Persson’s graal vases reveal playful, cartoonish figures who appear to be enjoying a day at the beach. In one vase, a figure holds a drink in hand and smiles with friends. In another, four men in various hats play with a large, black beach ball. Both vases act as documents of everyday life, the joyous moments captured forever in the surface of the glass. They are paired with Johannson’s equally impressive graal vase of a colorful monster. Vines and tendrils surround the rainbow creature that appears to have emerged from a radioactive swamp. Johannson and Persson show a fresh new approach to the complex technique with contemporary imagery.
The Stockholm-based duo BarroLevén takes a very different approach to glassmaking. They make their large, dense forms with thick walls in an environmentally conscious manner, incorporating industrial air filters and insulating material that are made of recycled glass. The result takes on the form of globe-like shapes with heavy bulges and folds of glass that reveal almost cosmic displays of color beneath the surface. Every angle seems to reveal something new, as if the glass has captured an endless alchemy of swirling colors.
The exhibition includes a particularly beautiful green vase by BarroLevén that resembles a mossy tree or forest floor with vines and roots weaving through the surface. The title, Slippery Forest, further strengthens this connection to nature. Hints of brown, silver, and gold burst through the bed of green in striated layers that recall a geode or the gills of a mushroom.
Also using recycled glass is Westman, who embraces the female form with anthropomorphic vases that have breasts attached. Westman’s work often resembles body parts and organs, such as eyes, hearts, brains, and teeth. Her works are playful and humorous with titles like She’s Got Balls. Westman’s work supports her social values, including gender inclusivity and equality, as well as her ongoing mission of breaking down misogynist notions. The breast vases expand upon an earlier project of Titty Bombs, small breast votives filled with oil and topped with a wick so the owner can ignite both light and a conversation on social justice.
Westman is a member of BOOM!, a female separatist glass group that seeks to support women glass artists with new opportunities to collaborate and strengthen their skills. BOOM! is an example of one of the many contemporary groups, studios, and cooperatives working to foster and support Swedish glassmaking.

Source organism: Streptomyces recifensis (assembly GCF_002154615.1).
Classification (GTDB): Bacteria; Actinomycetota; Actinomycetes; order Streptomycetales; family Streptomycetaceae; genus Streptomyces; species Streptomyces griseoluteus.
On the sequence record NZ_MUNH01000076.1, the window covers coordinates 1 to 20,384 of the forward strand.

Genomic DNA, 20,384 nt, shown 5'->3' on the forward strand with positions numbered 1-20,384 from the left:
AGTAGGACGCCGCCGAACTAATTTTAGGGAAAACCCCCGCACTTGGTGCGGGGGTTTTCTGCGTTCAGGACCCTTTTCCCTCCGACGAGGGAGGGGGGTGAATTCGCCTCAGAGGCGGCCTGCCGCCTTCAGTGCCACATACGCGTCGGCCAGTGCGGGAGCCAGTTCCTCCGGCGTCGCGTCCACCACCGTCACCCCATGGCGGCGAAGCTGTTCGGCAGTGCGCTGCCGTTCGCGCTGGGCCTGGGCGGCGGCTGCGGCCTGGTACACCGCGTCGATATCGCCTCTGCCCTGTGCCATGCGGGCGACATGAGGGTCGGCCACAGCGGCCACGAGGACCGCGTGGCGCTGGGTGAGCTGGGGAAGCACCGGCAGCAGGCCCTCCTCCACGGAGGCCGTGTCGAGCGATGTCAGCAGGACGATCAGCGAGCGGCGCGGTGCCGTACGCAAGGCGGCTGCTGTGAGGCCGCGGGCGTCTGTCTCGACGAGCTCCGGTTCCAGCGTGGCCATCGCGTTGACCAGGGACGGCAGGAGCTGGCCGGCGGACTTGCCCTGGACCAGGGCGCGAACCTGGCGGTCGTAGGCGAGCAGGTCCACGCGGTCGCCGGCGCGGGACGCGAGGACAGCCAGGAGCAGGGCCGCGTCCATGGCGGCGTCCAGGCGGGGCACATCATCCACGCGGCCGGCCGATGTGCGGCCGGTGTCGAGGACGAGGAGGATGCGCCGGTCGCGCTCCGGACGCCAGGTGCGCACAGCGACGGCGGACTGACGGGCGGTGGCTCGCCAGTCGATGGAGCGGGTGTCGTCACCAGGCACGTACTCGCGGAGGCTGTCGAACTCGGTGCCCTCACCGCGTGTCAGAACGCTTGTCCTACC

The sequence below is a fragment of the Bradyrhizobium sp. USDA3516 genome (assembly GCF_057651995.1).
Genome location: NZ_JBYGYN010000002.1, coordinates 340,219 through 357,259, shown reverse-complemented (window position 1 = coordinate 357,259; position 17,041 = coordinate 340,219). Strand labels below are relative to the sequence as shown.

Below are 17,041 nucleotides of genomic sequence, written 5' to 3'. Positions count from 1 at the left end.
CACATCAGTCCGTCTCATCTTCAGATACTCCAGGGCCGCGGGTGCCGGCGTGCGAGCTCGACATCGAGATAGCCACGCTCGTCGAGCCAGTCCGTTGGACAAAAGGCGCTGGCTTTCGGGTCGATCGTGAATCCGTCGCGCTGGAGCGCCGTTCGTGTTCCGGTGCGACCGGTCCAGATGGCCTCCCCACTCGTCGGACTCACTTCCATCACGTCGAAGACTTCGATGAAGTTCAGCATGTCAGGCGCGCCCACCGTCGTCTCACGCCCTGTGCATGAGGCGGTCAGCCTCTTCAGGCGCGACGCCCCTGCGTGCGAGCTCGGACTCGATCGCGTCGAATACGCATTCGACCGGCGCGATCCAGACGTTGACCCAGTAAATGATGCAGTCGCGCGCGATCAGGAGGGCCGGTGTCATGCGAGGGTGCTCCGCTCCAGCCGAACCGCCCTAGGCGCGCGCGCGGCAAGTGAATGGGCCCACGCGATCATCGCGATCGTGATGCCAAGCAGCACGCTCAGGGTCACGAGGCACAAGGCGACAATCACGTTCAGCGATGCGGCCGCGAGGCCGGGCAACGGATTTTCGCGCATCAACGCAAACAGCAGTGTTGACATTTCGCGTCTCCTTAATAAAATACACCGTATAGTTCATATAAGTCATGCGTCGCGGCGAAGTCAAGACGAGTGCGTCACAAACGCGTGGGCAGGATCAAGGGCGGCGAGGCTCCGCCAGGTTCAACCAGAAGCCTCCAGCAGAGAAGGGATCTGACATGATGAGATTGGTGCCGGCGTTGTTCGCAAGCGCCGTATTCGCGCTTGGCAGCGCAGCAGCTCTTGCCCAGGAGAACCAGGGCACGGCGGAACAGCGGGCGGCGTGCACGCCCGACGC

Throughout the show, there is a strong sense of revival and re-imagination. The artists all pay homage to and continue the legacy of glassmaking in Sweden with their own contemporary twists. Emblematic of this balance of historic and new traditions is Nielsen, whose practice centers on a kind of rebirth. Nielsen also trained at Orrefors, providing him with a solid foundation in glass technique and knowledge. He pushed this foundation into the contemporary world, founding a studio, The Garage Stockholm, with Patrick Hällbom, as a center for radical creativity.
Conceptual, experimental, and even performative, Nielsen’s work has made him a leading figure in contemporary glass. He creates his work by smashing vessels and then remelting them into new shapes and combinations. The results are painted, often using the same material to paint cars, adding an industrial elements and creating a vibrant, reflective surface, like his red vessel seen in the show. Like Nielsen’s practice, the final product is difficult to classify as he blurs the boundaries between art and glassmaking.
With Sweden’s rich, impressive legacy in the history of glassmaking, it’s no surprise that makers today continue to excel in the field. They are trained by and working with some of the factories that created the very techniques that formed modern glass. With any legacy, it can be difficult to push beyond the traditions for fear of offending what has been considered the norm. Sweden is a case study in innovation. Sweden brought graal to the world, refined and mastered techniques used for centuries, and fostered creative growth. New Glass from Sweden is the product of this tradition of artistry and a testament to the ongoing brilliance of Swedish glassmakers of today.
New Glass from Sweden is on view through February 15 at Culture Object, 344 West 38th Street, New York.
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Annabel Keenan is a New York-based writer focusing on contemporary art, market reporting, and sustainability. Her writing has been published in The Art Newspaper, Hyperallergic, and Artillery Magazine among others. She holds a B.A. in Art History and Italian from Emory University and an M.A. in Decorative Arts, Design History, and Material Culture from the Bard Graduate Center.